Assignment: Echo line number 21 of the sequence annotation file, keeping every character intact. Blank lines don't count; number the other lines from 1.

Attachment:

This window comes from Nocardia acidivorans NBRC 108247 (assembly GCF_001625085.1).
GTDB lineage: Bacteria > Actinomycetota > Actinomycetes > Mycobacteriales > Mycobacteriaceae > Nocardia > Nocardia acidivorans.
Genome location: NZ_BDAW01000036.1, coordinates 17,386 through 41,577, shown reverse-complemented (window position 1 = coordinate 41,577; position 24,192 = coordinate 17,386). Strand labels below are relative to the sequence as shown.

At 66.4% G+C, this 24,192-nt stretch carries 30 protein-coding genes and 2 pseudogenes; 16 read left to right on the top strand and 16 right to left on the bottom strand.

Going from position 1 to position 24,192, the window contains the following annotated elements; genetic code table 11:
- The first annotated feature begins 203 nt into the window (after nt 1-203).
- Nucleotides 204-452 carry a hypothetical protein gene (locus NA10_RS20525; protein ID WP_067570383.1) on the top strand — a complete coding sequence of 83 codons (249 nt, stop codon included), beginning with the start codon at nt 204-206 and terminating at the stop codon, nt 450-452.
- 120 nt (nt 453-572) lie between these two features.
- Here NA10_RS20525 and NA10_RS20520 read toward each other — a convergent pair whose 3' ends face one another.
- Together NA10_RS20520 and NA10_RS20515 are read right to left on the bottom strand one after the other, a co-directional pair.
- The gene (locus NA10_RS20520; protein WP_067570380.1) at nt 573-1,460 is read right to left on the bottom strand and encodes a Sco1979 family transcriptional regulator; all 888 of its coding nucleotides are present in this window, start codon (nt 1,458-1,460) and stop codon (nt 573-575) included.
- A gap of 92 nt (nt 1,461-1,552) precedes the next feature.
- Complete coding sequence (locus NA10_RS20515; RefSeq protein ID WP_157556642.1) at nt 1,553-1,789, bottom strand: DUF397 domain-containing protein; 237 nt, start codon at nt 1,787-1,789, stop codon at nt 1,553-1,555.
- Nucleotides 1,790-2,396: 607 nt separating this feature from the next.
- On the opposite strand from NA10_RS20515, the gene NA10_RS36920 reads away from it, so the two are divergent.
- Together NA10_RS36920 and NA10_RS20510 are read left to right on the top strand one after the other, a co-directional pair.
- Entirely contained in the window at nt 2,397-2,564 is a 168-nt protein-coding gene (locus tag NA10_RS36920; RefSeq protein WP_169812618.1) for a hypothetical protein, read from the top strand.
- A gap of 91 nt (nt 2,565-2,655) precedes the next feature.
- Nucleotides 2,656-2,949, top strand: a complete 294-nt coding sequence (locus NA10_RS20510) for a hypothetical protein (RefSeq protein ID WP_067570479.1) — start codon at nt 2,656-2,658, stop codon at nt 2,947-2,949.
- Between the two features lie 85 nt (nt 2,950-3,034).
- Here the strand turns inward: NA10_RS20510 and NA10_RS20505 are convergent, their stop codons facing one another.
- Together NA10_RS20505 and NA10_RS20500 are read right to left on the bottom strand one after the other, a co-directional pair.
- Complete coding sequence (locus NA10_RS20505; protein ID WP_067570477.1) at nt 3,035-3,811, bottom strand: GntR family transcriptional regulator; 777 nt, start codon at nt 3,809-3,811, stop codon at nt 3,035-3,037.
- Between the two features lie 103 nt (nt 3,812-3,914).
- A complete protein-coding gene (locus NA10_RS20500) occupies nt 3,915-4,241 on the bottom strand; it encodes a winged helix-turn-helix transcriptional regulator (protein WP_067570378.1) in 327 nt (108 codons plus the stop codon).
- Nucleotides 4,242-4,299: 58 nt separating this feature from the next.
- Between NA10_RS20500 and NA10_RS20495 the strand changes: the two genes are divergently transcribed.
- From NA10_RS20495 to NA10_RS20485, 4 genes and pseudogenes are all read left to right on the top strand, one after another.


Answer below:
- Here the strand turns inward: NA10_RS20510 and NA10_RS20505 are convergent, their stop codons facing one another.